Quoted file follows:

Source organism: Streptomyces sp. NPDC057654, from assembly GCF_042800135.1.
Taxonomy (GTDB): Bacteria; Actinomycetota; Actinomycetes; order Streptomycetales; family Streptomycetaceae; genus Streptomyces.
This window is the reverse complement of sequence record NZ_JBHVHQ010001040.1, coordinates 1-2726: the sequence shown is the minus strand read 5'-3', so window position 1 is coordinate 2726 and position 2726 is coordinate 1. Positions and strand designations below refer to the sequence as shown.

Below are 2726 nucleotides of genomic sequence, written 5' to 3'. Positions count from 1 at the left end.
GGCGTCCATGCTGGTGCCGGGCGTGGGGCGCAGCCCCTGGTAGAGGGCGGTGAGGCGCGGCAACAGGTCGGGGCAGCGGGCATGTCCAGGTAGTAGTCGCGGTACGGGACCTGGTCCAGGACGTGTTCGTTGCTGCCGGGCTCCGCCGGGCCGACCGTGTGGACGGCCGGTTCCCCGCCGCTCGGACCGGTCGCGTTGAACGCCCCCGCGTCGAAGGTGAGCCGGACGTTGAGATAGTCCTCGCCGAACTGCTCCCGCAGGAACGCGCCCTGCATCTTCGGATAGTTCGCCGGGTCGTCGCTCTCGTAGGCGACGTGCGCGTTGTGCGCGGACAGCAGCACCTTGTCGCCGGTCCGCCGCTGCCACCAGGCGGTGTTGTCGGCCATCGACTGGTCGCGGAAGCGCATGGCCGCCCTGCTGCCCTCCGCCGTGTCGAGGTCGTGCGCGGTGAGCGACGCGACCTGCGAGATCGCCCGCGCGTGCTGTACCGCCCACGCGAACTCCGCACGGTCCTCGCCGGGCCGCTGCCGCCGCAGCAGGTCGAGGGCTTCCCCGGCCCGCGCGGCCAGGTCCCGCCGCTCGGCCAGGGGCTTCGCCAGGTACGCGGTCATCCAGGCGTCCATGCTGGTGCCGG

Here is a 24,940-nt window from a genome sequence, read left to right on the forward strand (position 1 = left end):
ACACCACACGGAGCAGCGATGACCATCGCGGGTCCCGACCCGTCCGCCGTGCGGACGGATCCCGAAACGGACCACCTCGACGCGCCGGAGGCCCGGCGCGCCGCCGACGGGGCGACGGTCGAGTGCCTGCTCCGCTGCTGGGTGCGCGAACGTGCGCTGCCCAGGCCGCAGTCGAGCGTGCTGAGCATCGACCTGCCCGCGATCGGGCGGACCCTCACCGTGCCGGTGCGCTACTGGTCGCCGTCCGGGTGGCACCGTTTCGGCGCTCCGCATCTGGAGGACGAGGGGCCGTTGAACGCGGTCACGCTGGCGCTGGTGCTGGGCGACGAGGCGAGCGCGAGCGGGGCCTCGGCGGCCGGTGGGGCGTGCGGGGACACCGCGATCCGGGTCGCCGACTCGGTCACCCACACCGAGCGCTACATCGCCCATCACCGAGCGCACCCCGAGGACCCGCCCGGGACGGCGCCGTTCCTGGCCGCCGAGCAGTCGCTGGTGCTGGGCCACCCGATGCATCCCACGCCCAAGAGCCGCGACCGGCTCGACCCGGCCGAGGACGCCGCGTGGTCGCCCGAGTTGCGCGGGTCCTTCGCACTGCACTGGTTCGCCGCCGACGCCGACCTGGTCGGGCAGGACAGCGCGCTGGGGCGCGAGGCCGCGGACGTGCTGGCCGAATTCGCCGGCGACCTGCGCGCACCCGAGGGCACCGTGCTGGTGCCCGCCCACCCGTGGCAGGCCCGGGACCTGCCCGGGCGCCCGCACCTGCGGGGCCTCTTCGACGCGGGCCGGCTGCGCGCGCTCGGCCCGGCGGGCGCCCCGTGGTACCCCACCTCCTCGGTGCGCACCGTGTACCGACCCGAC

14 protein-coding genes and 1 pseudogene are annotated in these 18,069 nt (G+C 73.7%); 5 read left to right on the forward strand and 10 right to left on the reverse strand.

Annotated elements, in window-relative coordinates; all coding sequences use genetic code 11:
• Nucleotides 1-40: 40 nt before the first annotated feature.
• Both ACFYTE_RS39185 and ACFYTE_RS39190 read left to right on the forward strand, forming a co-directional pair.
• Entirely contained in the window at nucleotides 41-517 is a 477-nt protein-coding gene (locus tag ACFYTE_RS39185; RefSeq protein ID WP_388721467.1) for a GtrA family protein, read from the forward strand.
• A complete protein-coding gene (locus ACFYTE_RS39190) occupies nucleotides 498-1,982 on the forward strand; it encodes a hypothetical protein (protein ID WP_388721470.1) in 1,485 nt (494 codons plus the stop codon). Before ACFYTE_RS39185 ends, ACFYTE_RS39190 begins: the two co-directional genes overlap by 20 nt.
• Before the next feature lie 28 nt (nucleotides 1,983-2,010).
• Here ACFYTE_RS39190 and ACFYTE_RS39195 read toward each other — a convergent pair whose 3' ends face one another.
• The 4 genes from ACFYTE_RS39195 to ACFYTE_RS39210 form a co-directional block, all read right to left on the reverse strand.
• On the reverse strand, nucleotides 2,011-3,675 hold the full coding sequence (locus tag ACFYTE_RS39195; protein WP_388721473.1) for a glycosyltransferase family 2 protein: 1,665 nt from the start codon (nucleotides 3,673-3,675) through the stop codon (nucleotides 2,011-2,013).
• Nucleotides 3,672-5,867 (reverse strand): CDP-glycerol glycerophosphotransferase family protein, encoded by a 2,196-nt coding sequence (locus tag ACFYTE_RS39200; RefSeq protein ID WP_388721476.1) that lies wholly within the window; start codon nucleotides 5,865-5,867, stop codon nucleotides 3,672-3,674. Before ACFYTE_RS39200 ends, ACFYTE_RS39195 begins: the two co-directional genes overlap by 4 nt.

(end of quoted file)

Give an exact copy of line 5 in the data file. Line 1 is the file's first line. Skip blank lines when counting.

GGCGTCCATGCTGGTGCCGGGCGTGGGGCGCAGCCCCTGGTAGAGGGCGGTGAGGCGCGGCAACAGGTCGGGGCAGCGGGCATGTCCAGGTAGTAGTCGCGGTACGGGACCTGGTCCAGGACGTGTTCGTTGCTGCCGGGCTCCGCCGGGCCGACCGTGTGGACGGCCGGTTCCCCGCCGCTCGGACCGGTCGCGTTGAACGCCCCCGCGTCGAAGGTGAGCCGGACGTTGAGATAGTCCTCGCCGAACTGCTCCCGCAGGAACGCGCCCTGCATCTTCGGATAGTTCGCCGGGTCGTCGCTCTCGTAGGCGACGTGCGCGTTGTGCGCGGACAGCAGCACCTTGTCGCCGGTCCGCCGCTGCCACCAGGCGGTGTTGTCGGCCATCGACTGGTCGCGGAAGCGCATGGCCGCCCTGCTGCCCTCCGCCGTGTCGAGGTCGTGCGCGGTGAGCGACGCGACCTGCGAGATCGCCCGCGCGTGCTGTACCGCCCACGCGAACTCCGCACGGTCCTCGCCGGGCCGCTGCCGCCGCAGCAGGTCGAGGGCTTCCCCGGCCCGCGCGGCCAGGTCCCGCCGCTCGGCCAGGGGCTTCGCCAGGTACGCGGTCATCCAGGCGTCCATGCTGGTGCCGG